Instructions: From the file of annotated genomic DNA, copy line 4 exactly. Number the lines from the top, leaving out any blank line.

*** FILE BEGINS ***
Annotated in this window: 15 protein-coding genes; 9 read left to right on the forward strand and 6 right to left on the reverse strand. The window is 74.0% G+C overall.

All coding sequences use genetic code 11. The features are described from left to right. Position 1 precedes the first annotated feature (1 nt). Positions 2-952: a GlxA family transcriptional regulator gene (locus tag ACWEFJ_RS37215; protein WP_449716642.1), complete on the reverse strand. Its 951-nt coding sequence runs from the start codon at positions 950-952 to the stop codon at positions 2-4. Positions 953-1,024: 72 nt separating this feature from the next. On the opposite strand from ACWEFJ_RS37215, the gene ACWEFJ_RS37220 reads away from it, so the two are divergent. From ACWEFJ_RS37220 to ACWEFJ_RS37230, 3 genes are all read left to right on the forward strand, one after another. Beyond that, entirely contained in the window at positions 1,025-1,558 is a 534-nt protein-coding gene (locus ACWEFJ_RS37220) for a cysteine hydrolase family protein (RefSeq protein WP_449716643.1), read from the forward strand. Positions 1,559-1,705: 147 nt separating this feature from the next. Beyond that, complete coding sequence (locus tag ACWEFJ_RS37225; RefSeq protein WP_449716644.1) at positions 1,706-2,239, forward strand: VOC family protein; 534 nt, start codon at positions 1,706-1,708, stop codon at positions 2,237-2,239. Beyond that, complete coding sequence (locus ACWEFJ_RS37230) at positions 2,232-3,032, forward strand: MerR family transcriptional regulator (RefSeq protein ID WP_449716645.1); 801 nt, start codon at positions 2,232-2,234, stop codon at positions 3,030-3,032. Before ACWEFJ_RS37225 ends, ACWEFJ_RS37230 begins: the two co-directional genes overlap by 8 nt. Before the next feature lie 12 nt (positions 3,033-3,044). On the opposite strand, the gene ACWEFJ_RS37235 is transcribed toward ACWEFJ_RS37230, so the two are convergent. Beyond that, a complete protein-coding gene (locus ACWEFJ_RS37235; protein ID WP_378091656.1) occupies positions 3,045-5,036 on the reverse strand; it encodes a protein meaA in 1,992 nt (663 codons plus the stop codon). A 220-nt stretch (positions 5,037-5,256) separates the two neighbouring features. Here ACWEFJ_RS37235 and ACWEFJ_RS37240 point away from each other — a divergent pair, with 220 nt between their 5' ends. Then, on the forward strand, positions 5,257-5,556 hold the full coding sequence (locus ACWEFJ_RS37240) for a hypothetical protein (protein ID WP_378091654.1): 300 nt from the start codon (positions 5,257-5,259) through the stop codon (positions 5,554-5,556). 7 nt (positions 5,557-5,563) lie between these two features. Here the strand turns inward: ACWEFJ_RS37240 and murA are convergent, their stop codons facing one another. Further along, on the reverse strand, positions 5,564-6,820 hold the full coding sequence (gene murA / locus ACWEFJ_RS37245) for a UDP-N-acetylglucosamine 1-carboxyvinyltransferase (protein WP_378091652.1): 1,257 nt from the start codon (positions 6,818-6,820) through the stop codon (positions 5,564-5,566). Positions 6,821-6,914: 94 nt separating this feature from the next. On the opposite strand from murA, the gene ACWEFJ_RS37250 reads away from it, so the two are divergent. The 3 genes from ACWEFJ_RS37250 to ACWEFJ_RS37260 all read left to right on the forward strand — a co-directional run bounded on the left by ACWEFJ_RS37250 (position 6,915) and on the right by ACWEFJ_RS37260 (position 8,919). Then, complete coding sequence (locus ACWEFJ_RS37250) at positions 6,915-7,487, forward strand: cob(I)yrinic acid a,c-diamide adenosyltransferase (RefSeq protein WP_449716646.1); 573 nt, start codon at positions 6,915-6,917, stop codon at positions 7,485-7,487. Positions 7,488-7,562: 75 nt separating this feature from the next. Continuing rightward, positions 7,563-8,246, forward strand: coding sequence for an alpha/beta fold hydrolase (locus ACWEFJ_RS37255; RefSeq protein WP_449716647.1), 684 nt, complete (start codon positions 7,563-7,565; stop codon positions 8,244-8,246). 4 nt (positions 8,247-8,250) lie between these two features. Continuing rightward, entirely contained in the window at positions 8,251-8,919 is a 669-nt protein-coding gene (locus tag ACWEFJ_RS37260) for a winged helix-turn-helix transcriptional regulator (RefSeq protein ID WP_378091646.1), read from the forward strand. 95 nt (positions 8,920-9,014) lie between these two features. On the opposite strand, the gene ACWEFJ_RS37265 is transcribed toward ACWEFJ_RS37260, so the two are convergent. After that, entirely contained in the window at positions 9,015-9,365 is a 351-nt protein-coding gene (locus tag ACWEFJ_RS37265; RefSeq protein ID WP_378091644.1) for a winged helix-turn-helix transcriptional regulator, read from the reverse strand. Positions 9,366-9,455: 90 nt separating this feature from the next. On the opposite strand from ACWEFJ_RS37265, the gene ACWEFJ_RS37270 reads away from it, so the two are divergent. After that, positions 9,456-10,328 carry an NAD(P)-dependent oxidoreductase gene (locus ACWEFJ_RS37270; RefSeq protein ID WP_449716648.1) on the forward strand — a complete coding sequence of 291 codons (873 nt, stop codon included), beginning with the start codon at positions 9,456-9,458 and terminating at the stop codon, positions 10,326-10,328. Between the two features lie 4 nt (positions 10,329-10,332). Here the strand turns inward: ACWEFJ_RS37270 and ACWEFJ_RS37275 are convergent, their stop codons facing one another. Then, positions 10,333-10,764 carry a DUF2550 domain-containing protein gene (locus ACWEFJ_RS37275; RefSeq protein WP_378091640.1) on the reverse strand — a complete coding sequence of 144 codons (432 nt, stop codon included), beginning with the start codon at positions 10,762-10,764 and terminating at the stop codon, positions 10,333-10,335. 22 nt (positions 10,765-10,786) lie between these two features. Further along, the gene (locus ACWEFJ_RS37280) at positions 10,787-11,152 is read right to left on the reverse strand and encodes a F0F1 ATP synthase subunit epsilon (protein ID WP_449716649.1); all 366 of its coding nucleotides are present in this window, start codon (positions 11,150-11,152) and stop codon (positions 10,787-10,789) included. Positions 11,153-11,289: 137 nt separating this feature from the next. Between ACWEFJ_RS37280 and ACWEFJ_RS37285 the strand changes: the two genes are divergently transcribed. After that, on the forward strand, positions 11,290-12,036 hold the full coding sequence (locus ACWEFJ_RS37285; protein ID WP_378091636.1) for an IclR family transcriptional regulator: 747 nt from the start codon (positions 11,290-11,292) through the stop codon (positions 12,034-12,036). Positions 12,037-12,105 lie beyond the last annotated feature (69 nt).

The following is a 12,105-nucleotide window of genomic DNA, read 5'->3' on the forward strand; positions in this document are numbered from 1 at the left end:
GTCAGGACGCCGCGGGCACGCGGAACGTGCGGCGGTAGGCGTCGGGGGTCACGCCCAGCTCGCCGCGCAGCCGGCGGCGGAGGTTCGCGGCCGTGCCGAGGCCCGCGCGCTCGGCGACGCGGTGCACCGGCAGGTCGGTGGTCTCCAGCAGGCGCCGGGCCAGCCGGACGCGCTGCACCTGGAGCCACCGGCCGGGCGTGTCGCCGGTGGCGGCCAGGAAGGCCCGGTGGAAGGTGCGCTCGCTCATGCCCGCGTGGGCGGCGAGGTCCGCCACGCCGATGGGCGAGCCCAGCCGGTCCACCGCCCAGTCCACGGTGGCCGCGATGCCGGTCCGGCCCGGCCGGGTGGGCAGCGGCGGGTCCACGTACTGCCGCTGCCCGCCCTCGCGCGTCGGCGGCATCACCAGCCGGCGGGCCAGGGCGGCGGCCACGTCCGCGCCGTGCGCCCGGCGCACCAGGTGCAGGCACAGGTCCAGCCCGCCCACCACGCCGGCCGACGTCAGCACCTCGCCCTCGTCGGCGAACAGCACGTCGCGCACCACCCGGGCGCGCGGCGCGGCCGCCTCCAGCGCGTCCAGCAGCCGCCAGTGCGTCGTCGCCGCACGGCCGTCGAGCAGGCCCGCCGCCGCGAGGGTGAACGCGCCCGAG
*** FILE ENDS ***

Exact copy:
GTCAGGACGCCGCGGGCACGCGGAACGTGCGGCGGTAGGCGTCGGGGGTCACGCCCAGCTCGCCGCGCAGCCGGCGGCGGAGGTTCGCGGCCGTGCCGAGGCCCGCGCGCTCGGCGACGCGGTGCACCGGCAGGTCGGTGGTCTCCAGCAGGCGCCGGGCCAGCCGGACGCGCTGCACCTGGAGCCACCGGCCGGGCGTGTCGCCGGTGGCGGCCAGGAAGGCCCGGTGGAAGGTGCGCTCGCTCATGCCCGCGTGGGCGGCGAGGTCCGCCACGCCGATGGGCGAGCCCAGCCGGTCCACCGCCCAGTCCACGGTGGCCGCGATGCCGGTCCGGCCCGGCCGGGTGGGCAGCGGCGGGTCCACGTACTGCCGCTGCCCGCCCTCGCGCGTCGGCGGCATCACCAGCCGGCGGGCCAGGGCGGCGGCCACGTCCGCGCCGTGCGCCCGGCGCACCAGGTGCAGGCACAGGTCCAGCCCGCCCACCACGCCGGCCGACGTCAGCACCTCGCCCTCGTCGGCGAACAGCACGTCGCGCACCACCCGGGCGCGCGGCGCGGCCGCCTCCAGCGCGTCCAGCAGCCGCCAGTGCGTCGTCGCCGCACGGCCGTCGAGCAGGCCCGCCGCCGCGAGGGTGAACGCGCCCGAG